I went to a medical school interview a couple of months ago and the interviewer asked me something I really wasn’t prepared for.
“When was the last time you failed, and how did you respond to adversity?”
I thought for a long time; I wanted to give a genuine answer, not the typical pre-med complaint of “I got a B in Orgo.” One silent minute passed. Still no answer. The interviewer was looking at me staring off into the distance.
“It can be anything, don’t worry!”
Another minute passed. I asked if I could move on to the next question. She was nice enough to continue with the interview, skipping that question. The failure question still in the back of my mind, I noticed the interview was just about over. We exchanged business cards and were already saying our final goodbyes.
“Almost forgot! I have to write something down for these responses; When was the last time you failed at something and how did you respond?”
“Uhhh, well there was this one time… I responded by asking to move on to the next question in an interview.” She laughed it off. According to her, other students had the same problem on this question or came up with boring answers like ‘failing’ grades (otherwise known as a B+ for those she interviewed).
It was a nostalgic 20 minute metro ride back to the undergraduate campus while I tried to think of a time when I had failed. I had made it to the Miami-Dade spelling bee finals in fifth grade and ended up choking on the first word… maybe that counts?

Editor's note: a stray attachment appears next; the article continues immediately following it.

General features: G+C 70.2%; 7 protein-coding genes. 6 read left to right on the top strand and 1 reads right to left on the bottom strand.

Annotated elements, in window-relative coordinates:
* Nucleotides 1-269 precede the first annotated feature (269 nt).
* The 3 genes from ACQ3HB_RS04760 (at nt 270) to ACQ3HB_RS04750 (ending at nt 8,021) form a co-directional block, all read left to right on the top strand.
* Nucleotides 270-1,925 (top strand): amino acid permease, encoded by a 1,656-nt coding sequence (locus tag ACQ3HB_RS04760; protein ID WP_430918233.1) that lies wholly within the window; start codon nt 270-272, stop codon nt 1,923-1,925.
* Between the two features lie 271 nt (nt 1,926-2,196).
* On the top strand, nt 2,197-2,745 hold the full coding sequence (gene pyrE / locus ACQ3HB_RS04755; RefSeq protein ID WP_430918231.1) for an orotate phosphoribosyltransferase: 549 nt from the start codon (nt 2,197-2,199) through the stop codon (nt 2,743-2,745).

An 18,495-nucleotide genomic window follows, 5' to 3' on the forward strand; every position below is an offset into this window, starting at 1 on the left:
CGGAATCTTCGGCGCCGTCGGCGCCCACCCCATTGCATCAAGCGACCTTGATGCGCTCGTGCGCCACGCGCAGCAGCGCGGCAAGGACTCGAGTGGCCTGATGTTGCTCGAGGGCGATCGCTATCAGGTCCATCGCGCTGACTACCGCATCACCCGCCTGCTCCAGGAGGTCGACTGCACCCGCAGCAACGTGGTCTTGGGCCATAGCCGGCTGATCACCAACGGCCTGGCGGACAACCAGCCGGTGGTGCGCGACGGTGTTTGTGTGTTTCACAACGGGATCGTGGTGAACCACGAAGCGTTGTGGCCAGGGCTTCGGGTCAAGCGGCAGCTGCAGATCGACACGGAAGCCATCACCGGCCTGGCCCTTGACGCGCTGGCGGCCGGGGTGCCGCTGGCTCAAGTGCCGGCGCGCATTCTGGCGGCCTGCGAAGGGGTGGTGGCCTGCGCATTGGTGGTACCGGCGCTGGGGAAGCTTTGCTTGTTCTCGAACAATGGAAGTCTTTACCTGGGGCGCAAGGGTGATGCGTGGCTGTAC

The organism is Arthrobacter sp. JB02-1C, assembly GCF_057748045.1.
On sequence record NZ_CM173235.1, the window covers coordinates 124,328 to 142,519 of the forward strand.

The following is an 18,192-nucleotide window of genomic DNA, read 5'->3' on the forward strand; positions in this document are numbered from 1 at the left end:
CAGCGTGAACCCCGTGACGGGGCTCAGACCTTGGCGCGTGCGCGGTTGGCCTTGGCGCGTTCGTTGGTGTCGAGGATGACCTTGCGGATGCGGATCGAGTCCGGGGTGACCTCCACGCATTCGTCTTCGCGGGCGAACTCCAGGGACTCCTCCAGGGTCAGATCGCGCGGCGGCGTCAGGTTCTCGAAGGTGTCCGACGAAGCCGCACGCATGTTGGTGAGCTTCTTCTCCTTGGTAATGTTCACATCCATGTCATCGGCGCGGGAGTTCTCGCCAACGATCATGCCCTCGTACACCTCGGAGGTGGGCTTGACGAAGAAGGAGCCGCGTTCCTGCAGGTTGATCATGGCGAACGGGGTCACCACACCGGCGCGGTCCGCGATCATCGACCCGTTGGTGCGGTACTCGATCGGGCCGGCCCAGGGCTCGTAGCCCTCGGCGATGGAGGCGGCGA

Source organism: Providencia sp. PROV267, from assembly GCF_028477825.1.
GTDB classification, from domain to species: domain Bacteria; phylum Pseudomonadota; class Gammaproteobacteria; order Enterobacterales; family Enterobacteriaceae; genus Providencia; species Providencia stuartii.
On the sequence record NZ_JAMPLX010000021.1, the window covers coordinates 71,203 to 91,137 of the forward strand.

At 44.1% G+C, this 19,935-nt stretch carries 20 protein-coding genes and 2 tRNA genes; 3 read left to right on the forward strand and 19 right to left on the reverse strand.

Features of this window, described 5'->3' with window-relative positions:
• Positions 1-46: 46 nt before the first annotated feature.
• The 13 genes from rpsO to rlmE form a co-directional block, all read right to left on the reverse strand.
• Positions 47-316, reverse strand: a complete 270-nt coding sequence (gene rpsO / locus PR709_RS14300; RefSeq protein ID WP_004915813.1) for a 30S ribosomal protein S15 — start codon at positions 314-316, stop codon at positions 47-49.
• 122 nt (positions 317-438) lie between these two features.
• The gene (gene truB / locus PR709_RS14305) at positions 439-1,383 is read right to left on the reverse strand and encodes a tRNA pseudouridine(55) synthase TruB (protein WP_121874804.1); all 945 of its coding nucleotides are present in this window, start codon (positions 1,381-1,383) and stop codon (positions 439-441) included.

Who even cares how you spell “botany”?
I recently read an article that discussed the competitive college process.
“So extreme are the admission standards now that kids who manage to get into elite colleges have, by definition, never experienced anything but success. The prospect of not being successful terrifies them, disorients them. The cost of falling short, even temporarily, becomes not merely practical, but existential. The result is a violent aversion to risk. You have no margin for error, so you avoid the possibility that you will ever make an error.” – William Deresiewicz
If you cannot be sure of succeeding, then at least you can try to protect a sense of dignity by avoiding failure. I know I’ve had my fair share of these experiences, from not trying out for the varsity basketball team in high school to not trying on my AP Literature exam.
I guess it’s time I try and change to a fall down 7 times, stand up 8 D Wade mentality. After all, even Michael Jordan remembers the 26 game-winning shots he was trusted with and missed.
Over and out.